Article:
Bureaucratic bungling and inaction in the top echelons of the Barnett Government allowed a solar panel scheme to blow out, costing taxpayers tens of millions of dollars over the next decade.
The solar feed-in tariff scheme, which saw households paid for excess energy generated by rooftop panels, was suspended on August 1 by Premier Colin Barnett after a front page story in _The West Australian _ revealed industry concerns that the scheme was nearing its 150MW capacity cap.
The cap was imposed to stop the cost spiralling out of control.
Documents obtained by the Labor Opposition reveal that Energy Minister Peter Collier's office knew the cap had been reached as early as June 28 - but the Government did nothing to shut the scheme.
The emails show Mr Collier's then chief-of-staff Darren Brown expressed concerns as early as June 8 that the scheme might be out of control. Mr Brown asked the Office of Energy for an explanation of how the cap was being monitored.
"Is it possible that we will reach the cap and not know about it for some time," Mr Brown wrote.
On June 27, Mr Brown told a meeting of ministerial chiefs of staff that the cap had already been reached. The Government did nothing to close the scheme until _The West Australian's _ story was published on August 1.
Compounding the problems of keeping track of the scheme, electricity retailer Synergy entered nearly 5000 solar systems into its database but failed to record the size of each one.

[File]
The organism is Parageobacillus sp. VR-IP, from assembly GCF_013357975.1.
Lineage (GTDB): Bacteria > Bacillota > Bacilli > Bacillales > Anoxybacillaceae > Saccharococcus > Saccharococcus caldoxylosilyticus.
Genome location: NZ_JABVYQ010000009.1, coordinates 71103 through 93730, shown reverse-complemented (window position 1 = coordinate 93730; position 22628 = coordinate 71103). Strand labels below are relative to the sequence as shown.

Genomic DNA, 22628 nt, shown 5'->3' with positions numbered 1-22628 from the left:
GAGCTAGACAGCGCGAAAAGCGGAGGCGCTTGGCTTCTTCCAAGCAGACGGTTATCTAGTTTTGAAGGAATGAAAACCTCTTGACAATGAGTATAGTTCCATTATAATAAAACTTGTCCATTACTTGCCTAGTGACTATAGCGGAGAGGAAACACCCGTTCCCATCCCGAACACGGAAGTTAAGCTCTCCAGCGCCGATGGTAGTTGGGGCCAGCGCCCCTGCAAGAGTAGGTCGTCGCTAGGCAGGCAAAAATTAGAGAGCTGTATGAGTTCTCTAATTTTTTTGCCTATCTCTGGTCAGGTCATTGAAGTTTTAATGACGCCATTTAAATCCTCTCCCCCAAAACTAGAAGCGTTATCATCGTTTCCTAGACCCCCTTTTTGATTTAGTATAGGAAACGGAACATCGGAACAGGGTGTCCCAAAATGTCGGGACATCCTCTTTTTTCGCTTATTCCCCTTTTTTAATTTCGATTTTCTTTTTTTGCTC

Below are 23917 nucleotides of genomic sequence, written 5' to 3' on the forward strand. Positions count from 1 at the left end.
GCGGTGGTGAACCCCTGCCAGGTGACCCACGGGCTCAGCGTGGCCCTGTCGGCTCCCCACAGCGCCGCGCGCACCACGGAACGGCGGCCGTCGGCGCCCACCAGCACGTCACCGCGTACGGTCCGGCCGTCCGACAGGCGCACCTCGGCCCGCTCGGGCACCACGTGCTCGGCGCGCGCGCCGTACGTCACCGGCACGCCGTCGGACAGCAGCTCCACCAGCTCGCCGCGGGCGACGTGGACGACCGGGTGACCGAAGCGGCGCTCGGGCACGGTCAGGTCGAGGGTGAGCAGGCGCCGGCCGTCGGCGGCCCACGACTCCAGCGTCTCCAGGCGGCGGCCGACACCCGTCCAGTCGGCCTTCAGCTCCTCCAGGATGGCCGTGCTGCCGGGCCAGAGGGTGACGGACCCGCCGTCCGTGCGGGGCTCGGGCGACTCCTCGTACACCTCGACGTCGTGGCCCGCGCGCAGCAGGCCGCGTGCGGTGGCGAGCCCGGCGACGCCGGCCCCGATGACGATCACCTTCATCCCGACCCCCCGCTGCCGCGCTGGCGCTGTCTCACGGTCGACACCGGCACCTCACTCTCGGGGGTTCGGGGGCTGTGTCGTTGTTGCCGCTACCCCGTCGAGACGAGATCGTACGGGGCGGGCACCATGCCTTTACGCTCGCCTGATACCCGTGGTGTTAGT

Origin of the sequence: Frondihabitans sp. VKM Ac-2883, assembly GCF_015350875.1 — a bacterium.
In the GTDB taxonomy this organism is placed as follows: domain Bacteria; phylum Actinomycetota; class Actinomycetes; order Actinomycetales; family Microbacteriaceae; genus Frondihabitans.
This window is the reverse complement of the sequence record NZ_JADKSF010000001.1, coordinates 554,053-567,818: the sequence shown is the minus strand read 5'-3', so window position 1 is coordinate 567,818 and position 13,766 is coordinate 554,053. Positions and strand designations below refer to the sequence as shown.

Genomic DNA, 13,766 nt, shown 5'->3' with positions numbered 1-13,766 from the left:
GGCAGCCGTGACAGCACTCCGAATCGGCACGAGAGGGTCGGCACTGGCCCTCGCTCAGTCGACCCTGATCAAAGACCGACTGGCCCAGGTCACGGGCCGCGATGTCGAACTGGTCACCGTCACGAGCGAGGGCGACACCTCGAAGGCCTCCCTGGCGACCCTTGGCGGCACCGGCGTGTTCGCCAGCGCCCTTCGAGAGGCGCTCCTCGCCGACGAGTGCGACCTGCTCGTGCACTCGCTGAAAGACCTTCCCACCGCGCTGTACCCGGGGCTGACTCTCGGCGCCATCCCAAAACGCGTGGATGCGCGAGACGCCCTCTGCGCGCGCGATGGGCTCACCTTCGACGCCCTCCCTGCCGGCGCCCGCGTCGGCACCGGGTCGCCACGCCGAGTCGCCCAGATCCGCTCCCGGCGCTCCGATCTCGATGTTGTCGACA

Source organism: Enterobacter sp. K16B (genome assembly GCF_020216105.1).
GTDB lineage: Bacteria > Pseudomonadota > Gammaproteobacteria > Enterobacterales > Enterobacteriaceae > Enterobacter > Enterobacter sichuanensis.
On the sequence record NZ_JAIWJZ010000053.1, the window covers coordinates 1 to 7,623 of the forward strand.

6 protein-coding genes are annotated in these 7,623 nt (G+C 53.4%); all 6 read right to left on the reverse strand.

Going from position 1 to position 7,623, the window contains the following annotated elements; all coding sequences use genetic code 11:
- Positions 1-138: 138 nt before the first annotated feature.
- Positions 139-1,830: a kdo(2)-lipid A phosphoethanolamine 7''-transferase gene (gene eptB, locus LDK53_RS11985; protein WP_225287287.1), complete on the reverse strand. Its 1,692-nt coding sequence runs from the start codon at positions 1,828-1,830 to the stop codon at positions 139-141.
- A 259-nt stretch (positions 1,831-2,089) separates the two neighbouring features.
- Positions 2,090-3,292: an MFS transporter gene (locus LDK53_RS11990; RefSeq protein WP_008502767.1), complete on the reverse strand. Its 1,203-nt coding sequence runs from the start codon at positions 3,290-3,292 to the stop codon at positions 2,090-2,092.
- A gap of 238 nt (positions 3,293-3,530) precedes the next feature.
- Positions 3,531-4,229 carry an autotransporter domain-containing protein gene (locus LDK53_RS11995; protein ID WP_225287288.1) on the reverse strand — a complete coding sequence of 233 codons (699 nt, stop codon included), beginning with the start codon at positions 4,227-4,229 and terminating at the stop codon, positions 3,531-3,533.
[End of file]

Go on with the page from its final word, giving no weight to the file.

An Office of Energy briefing note to Mr Collier, dated November 8, said revised data after the error was detected suggested 194MW of capacity had been accepted into the scheme at an extra cost of $57 million over its 10-year life.
Shadow energy minister Bill Johnston said Mr Collier needed to explain why he had "hidden the facts". "Minister Collier has not been honest with the people of WA, he has not been frank about the chaos in his office and the Office of Energy," he said.
"These documents show WA taxpayers have had to pay far more than they needed to under this poorly managed program."
Despite the document trail, Mr Collier said "there was no reliable evidence" to support suspending the scheme earlier.
He said he had "absolutely not" tried to conceal the truth and cited Cabinet confidentiality for not revealing the true picture.
"There is no doubt mistakes have been made in implementing the scheme," he said. "However, issues with feed-in tariff schemes are not unique to WA and don't detract from the fact that we have 76,000 households producing their own renewable energy and reducing their household electricity bills."